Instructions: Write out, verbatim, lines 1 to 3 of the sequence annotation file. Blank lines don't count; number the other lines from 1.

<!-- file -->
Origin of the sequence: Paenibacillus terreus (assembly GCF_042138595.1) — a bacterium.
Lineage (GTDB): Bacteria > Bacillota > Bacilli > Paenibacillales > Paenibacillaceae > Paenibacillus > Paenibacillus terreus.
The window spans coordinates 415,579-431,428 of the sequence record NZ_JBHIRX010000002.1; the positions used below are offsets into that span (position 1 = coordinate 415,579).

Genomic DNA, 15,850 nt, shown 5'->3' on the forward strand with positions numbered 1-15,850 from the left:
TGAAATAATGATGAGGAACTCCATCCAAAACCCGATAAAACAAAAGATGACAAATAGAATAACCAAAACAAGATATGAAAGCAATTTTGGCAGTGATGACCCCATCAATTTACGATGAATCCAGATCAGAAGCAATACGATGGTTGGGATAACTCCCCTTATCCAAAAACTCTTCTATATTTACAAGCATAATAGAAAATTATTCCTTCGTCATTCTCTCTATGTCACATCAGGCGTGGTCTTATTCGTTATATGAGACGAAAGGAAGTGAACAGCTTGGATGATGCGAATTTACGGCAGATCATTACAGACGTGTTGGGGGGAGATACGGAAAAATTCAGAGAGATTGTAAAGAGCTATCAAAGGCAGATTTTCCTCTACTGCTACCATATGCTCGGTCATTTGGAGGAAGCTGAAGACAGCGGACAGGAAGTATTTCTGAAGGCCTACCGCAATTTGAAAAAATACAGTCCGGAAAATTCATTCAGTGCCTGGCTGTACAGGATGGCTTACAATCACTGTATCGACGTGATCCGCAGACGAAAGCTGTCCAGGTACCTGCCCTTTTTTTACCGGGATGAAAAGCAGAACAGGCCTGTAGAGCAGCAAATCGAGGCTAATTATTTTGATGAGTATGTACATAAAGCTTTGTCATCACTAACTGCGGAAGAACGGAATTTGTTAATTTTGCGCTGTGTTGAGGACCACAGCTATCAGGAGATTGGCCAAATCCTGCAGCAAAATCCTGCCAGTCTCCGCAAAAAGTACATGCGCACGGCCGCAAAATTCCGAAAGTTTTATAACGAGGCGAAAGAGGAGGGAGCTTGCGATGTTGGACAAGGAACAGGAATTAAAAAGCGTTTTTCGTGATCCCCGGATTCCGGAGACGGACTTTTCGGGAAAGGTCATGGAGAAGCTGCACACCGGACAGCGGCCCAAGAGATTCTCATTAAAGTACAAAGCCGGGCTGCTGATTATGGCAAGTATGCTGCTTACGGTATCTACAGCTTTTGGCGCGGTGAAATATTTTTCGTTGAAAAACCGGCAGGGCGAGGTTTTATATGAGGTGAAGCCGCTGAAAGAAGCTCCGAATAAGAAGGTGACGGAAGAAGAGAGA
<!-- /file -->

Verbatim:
Origin of the sequence: Paenibacillus terreus (assembly GCF_042138595.1) — a bacterium.
Lineage (GTDB): Bacteria > Bacillota > Bacilli > Paenibacillales > Paenibacillaceae > Paenibacillus > Paenibacillus terreus.
The window spans coordinates 415,579-431,428 of the sequence record NZ_JBHIRX010000002.1; the positions used below are offsets into that span (position 1 = coordinate 415,579).